RURAL magazine’s environment writer, Caroline Spencer, relates in her recent book, ‘AHIMSA’, why she went vegan last year
WE are being bombarded with so much information about the state of planet Earth that it is easy to be overwhelmed. It can be difficult to know where to start. Can anyone really make a difference?
Well, as the saying goes, we need a lot of people making small changes, not just one or two making the 100% drastic adjustment.
Until early 2018 I was a meat eater. I was perfectly happy to have cows milk in my tea and on my cereal and to bake with eggs. So, what changed? It was, quite literally, a journey. Lucky enough to quit my job and escape for six months in Asia, I headed off from Bangkok through six countries, including three months in India, from the southern tip all the way up to the mountainous north.
Asia, generally speaking, is not known for its animal welfare. I saw dogs on a spit roast on the back streets of old Hanoi and I saw tortoise on the menu. I mentioned it on Facebook and people reacted probably much like you are now.
My sister, a vegan for more than 25 years, commented: ‘What’s the difference?’
What is the difference between that dog and, say, a hog roast in the summer in Jersey? What is the difference between a tortoise and a crab, or a lobster?
With more time and energy to reflect, I was able to think about it. But it was one thing to go vegetarian and quite another to go vegan and remove dairy and eggs from my diet.
Now, I would like to think that the Jersey dairy industry is as near ‘best practice’ as possible and I fully accept that dairy farmers love and care for their herds. However, without using any emotional arguments whatsoever, I quote from the Government of Jersey’s Rural Economy Strategy 2017-2021: ‘The knacker’s service operates five days per week, providing a slaughter and disposal service for livestock. Livestock are usually slaughtered on the farm of origin and carcasses are transported to the knacker’s yard for incineration. Operation on a Saturday is intended to ensure that male calves born over the weekend are dispatched within 36 hours of birth. During 2016, the knacker’s service disposed of an average of 40 calves, five cows, three sheep, one pig and one horse per week.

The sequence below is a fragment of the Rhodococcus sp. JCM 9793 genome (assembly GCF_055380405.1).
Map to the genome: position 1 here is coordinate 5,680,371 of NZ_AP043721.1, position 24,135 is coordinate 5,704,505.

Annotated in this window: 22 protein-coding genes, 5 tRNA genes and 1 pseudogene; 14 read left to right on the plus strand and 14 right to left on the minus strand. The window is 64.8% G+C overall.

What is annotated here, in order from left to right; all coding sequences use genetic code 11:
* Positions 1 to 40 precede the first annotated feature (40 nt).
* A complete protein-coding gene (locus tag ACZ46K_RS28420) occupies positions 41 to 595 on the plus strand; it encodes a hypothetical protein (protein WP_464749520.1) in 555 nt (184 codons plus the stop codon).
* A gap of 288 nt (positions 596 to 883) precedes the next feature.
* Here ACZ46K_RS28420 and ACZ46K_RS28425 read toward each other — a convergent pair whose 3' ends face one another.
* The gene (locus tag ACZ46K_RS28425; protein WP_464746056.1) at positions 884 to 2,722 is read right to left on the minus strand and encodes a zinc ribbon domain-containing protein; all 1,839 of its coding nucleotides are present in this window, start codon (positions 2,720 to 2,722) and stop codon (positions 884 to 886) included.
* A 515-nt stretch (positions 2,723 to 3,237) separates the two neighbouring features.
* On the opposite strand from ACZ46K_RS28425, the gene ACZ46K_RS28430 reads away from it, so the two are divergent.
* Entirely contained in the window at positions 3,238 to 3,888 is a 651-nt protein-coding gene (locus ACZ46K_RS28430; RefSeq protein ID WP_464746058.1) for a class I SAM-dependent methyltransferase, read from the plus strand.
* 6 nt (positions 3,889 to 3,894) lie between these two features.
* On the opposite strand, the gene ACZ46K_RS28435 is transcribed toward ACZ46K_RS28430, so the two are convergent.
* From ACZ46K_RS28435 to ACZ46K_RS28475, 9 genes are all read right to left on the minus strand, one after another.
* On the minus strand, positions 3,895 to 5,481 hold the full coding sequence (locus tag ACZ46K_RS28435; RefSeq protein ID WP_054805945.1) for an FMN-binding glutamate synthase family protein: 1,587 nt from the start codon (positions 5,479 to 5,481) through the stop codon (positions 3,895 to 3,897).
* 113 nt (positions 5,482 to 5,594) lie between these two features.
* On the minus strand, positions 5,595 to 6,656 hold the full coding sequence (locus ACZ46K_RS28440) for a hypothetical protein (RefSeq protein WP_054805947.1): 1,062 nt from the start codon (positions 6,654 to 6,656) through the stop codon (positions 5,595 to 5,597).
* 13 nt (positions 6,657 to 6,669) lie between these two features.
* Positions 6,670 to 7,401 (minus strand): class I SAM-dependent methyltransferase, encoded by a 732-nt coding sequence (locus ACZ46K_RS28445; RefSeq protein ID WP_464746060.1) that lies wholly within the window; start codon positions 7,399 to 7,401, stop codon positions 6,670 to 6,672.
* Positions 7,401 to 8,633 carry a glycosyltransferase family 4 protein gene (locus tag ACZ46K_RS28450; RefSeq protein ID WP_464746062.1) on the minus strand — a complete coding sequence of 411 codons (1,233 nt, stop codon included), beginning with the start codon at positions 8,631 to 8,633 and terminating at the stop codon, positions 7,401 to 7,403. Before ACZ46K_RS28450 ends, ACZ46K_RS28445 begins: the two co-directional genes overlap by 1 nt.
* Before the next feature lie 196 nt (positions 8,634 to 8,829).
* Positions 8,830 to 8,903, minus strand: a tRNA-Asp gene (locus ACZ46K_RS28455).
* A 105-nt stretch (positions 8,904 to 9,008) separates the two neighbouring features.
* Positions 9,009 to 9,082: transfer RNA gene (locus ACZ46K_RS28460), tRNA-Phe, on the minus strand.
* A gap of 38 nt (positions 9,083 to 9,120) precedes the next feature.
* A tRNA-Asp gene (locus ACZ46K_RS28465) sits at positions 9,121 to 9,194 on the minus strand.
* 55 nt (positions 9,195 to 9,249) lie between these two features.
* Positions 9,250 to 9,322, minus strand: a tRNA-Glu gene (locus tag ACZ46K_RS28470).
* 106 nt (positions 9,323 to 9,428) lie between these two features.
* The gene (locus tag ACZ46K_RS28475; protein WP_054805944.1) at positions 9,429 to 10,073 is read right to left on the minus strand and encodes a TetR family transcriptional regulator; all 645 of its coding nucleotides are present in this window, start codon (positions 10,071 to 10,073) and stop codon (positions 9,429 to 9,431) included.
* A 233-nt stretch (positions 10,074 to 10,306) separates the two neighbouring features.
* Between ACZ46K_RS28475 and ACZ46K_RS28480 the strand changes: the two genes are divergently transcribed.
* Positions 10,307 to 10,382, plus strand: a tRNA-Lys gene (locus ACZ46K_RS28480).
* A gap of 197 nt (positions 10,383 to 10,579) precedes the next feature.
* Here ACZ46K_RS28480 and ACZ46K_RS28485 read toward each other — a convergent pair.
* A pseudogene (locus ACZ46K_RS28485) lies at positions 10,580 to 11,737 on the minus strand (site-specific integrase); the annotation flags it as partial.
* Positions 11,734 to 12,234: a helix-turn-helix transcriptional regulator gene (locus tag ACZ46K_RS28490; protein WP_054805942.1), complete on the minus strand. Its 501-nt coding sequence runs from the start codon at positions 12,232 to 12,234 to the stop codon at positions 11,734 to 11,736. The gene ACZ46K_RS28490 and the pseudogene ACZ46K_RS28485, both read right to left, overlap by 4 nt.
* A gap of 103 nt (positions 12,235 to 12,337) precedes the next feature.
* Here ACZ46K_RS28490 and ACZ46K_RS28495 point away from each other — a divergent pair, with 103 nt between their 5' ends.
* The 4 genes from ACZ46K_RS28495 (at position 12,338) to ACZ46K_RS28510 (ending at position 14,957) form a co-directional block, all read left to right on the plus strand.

‘The incinerator in 2016 was also used to dispose of 142 tonnes of abattoir waste, 16 tonnes of spent hens and any livestock killed by the knacker’s service, as well as any carcasses found washed up on Jersey’s shore (e.g dolphins, seals, etc).’
Forty calves a week sent to the slaughterhouse, just for being born male. Personally, I don’t want that to happen just so that I can drink cows milk, particularly when there are so many good alternatives available.
If you are ok with those facts, then fine, but there will be people who are not aware of this. It’s all about informed decisions.
I feel sure that dairy farmers might want to fight back with ‘expert’ opinion, but I am writing as an average consumer, a mother, now grandmother, who is exceptionally proud that my grand-daughter is being brought up 95% vegan.
Because I started feeling so passionate about it, and because I was angry with myself for not joining the dots sooner, I felt I should speak up and be a small part of the growing wave of awareness. The book Ahimsa (a Hindu and Buddhist word meaning respect for all living things and avoidance of violence towards others) is the result of that, but it’s not a book that is aimed only at vegans.
It’s very much a personal journey that will appeal to anyone who likes travel, India, animals, dogs, (it includes wonky donkeys and a water buffalo called Flower), or anyone who has ever wished they weren’t sitting at their desk and wants to give it all up for a bit of a gap year.
*Ahimsa, published by Grosvenor House Publishing under the pen name Caroline Earle, is out now on Amazon and as an e-Book on all the usual platforms, including Amazon Kindle